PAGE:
Hammertoes can make wearing shoes so painful that it can be difficult to walk with the condition. Non-surgical treatments may be an option for those with flexible hammertoe, a less severe form of hammertoe in which the joint can still be manually straightened. But if you suffer from rigid or inflexible hammertoe, the joint cannot be straightened at all.
Many people wonder what causes hammertoes. Genetics is a factor, as are injuries and disorders of the toes or feet, including nerve damage. Footwear is to blame for most cases of hammertoe; women get the disorder more often than men due to cramped and uncomfortable feminine shoes. If you suffer from severe, rigid hammertoes, surgery can completely restore function and allow you to wear all kinds of shoes again without pain. But the success of your recovery from hammertoe surgery will depend on the type of surgery you have, your level of activity after surgery and the type of shoes you wear during the recovery period.
The Type of Surgery You Choose
When it comes to hammertoe surgery, you have several options, although the condition of your toes and foot will determine which procedure works best for you. Your podiatrist may recommend an implant to keep your toe in a straightened position following surgery.
Surgical options for correcting hammertoe include shortening the bones in the toe or removing the toe joint in order to flatten the toe, and then inserting an implant to hold the toe straight as it heals. The ligaments in your toe may also need to be released. Following surgery, you will no longer be able to bend your toe, but it will be straight.
K-wires are the oldest type of implant used for hammertoe surgery. However, K-wires protrude from the tip of the toe, which can leave you vulnerable to infection. Recovery can be more difficult because you’ll need to stay off your feet for several weeks, until the wires are removed. There are many options for permanent hammertoe implants that eliminate the risk of infection and can make for a more comfortable recovery.
Your Level of Activity After Surgery
You should follow your doctor’s instructions, but in general, you’ll need to avoid heavy exercise for about six weeks following hammertoe surgery. Your doctor will probably want you to stay off your feet entirely for the first 48 hours to seven days after surgery.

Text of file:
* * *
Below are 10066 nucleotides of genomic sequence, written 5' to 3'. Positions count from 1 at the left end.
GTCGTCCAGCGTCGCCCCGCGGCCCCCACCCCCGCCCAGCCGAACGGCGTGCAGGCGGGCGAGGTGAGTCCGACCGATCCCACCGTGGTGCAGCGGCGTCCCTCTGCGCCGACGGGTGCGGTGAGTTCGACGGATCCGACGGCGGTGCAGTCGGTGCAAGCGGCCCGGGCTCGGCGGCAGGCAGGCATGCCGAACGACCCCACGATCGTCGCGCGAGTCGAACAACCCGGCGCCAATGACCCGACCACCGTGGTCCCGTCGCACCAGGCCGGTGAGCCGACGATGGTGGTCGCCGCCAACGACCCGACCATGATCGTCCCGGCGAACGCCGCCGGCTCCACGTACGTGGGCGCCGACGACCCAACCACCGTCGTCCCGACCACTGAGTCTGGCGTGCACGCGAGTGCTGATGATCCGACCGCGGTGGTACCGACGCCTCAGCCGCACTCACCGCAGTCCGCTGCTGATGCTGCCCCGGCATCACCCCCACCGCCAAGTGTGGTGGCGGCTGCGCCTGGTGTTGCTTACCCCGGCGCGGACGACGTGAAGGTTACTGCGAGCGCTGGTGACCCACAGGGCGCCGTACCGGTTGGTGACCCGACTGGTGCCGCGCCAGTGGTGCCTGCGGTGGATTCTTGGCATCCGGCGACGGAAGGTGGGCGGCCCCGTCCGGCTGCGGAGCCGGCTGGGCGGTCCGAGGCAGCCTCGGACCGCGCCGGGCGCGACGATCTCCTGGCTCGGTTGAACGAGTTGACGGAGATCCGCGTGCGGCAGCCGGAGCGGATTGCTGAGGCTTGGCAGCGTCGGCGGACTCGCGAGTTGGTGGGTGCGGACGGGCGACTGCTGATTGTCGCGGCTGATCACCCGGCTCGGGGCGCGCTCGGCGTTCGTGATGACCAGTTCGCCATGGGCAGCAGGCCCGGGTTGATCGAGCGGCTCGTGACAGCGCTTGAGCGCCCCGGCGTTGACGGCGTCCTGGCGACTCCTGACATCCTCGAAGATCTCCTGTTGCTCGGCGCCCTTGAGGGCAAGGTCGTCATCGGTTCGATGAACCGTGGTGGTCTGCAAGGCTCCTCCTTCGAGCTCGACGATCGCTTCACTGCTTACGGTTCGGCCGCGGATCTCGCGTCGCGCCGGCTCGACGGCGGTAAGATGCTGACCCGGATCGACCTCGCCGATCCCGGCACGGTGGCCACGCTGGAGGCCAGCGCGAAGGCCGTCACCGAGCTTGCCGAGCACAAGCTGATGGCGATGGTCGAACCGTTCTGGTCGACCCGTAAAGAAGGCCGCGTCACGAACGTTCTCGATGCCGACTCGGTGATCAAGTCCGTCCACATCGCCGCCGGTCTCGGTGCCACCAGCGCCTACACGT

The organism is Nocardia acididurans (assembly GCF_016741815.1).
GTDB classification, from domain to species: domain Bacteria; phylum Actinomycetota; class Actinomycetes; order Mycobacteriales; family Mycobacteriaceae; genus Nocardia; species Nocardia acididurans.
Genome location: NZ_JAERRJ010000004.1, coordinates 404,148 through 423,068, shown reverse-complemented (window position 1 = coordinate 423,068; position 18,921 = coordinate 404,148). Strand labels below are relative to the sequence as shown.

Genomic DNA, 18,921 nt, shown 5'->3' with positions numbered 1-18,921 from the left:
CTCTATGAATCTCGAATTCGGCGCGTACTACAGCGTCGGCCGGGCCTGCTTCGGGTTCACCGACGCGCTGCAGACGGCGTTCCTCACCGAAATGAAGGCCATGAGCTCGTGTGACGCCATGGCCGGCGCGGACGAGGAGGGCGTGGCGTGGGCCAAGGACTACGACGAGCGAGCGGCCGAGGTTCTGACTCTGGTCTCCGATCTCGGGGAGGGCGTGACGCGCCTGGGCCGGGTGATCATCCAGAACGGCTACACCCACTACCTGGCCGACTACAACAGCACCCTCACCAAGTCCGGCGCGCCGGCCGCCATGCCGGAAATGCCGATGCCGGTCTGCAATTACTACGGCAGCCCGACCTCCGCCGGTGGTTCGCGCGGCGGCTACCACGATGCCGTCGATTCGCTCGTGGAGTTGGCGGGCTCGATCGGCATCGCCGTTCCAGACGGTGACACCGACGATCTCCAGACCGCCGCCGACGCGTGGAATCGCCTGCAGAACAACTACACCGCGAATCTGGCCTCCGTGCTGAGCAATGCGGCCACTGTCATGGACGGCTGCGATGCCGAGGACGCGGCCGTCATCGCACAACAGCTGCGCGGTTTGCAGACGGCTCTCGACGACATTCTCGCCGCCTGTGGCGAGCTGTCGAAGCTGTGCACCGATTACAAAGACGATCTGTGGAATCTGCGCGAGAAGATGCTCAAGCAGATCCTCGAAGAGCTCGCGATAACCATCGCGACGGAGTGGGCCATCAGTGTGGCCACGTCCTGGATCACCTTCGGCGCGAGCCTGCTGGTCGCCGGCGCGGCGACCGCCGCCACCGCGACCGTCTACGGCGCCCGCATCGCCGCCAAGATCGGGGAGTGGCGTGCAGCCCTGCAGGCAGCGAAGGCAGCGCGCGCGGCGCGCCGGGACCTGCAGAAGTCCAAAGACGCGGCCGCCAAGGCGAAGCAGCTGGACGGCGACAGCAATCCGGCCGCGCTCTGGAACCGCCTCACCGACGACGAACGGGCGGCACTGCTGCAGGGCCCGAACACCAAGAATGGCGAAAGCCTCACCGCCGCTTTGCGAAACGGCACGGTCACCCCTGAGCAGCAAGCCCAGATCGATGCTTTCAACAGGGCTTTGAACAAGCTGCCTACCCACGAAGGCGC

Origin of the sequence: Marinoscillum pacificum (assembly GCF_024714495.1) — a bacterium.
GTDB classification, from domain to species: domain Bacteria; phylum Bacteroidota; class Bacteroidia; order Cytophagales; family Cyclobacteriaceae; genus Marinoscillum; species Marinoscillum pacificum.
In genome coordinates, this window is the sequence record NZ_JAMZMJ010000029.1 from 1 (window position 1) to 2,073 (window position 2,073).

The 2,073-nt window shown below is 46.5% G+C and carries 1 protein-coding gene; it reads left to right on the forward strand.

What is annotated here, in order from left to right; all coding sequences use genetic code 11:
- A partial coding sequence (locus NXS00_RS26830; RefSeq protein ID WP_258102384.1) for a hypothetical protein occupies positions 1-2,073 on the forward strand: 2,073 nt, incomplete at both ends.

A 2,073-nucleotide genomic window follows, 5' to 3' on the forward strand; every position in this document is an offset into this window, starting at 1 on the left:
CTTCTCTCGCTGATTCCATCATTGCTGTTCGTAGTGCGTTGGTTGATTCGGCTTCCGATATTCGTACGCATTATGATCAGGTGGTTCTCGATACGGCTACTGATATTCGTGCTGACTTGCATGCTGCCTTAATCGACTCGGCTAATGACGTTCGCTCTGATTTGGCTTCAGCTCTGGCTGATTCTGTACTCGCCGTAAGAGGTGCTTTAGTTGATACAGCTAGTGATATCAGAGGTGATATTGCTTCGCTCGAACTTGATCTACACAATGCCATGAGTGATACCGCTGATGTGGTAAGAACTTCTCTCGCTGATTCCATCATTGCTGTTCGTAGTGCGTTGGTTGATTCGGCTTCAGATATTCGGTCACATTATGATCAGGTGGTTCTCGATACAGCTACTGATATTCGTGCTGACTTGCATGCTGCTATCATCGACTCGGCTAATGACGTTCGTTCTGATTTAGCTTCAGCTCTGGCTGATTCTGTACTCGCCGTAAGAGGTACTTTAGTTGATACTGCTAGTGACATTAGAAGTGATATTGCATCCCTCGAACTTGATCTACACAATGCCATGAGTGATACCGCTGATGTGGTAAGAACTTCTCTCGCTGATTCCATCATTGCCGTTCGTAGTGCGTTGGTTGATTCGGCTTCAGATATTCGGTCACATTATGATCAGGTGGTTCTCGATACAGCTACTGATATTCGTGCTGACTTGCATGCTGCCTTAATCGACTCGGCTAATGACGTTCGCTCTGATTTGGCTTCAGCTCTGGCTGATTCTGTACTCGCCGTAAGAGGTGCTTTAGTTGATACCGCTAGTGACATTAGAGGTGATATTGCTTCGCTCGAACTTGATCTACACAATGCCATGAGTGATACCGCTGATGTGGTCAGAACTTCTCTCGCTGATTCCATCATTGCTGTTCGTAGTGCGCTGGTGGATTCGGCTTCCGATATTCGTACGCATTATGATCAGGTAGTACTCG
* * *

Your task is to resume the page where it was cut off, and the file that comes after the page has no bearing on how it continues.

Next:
Many people underestimate the impact that even light activity, such as preparing a meal, can have on their recovery from hammertoe surgery. You should have some meals prepared in advance so you don’t have to be on your feet in the kitchen in the days after your procedure. You will also want to avoid climbing stairs. Have a clear path to the bathroom — move any small pieces of furniture or slippery rugs out of the way. Spend as much time as possible in bed or on the couch with your foot elevated to prevent swelling. You can reduce swelling in the toe by placing ice beneath your knee or next to your inner ankle for 20 minutes, up to three times a day.
Your doctor will probably give you a special orthopedic boot or shoe to wear following your surgery. Walking in this boot can be harder than it looks; practice using the boot prior to surgery so you know what to expect. If you find walking in the boot is too difficult, ask your podiatrist about physical therapy options that can help you build up some strength before your surgery.
Though you will probably be able to go back to using regular shoes after a week or two, you should refrain from wearing any high heels or tight, cramped shoes for at least six weeks following your surgery. Wear comfortable, supportive shoes with roomy toe boxes. Absorbent cotton socks can protect your surgical incision from moisture. Make sure to clean it daily with soap and water. When you are at home and don’t need to wear shoes, allow your surgical incision to remain exposed to the air unless your doctor says otherwise.
If you suffer from painful rigid hammertoe, surgery can help you walk comfortably again. When you understand the factors that can derail your successful recovery from hammertoe surgery, you’ll be back on your feet in no time.